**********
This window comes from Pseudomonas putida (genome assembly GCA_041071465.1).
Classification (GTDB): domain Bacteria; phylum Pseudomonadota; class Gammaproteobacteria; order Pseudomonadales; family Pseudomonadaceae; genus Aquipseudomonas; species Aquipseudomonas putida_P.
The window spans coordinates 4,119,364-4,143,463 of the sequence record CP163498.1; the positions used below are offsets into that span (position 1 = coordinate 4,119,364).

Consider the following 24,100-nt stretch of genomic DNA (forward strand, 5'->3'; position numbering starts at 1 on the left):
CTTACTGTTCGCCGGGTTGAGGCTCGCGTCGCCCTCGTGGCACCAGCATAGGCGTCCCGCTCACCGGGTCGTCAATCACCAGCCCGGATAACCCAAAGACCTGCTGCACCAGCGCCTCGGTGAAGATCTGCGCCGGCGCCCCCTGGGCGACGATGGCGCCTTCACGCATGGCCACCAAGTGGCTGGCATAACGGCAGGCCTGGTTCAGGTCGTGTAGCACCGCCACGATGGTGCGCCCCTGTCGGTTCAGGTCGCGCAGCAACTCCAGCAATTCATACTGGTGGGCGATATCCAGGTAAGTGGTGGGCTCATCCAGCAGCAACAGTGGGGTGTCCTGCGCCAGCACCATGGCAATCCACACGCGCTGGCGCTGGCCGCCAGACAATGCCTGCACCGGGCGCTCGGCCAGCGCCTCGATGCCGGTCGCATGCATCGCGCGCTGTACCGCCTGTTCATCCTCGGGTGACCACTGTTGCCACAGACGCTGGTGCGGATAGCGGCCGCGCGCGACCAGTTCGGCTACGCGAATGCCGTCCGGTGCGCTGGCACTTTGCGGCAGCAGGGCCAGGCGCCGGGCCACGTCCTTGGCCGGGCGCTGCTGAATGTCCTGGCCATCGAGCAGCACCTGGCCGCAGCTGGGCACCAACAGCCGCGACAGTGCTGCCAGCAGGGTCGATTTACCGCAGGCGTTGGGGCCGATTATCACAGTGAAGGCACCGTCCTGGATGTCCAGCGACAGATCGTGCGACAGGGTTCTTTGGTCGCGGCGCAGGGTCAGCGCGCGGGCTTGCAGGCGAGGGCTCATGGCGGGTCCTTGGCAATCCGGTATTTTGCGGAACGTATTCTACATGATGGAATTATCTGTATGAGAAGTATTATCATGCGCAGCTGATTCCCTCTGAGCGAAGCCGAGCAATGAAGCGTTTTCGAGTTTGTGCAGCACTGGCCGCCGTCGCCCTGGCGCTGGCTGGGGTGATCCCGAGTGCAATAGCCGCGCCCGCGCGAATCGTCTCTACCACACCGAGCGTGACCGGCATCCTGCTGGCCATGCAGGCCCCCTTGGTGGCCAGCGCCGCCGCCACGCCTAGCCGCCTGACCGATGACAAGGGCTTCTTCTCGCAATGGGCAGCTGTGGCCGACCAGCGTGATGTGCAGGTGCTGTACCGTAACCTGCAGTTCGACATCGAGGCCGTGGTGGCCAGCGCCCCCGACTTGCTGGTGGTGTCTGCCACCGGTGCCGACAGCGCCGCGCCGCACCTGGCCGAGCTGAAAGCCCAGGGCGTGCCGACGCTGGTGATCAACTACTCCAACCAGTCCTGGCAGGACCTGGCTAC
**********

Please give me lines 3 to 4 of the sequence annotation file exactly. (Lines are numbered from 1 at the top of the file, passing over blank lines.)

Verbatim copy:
The window spans coordinates 4,119,364-4,143,463 of the sequence record CP163498.1; the positions used below are offsets into that span (position 1 = coordinate 4,119,364).

Consider the following 24,100-nt stretch of genomic DNA (forward strand, 5'->3'; position numbering starts at 1 on the left):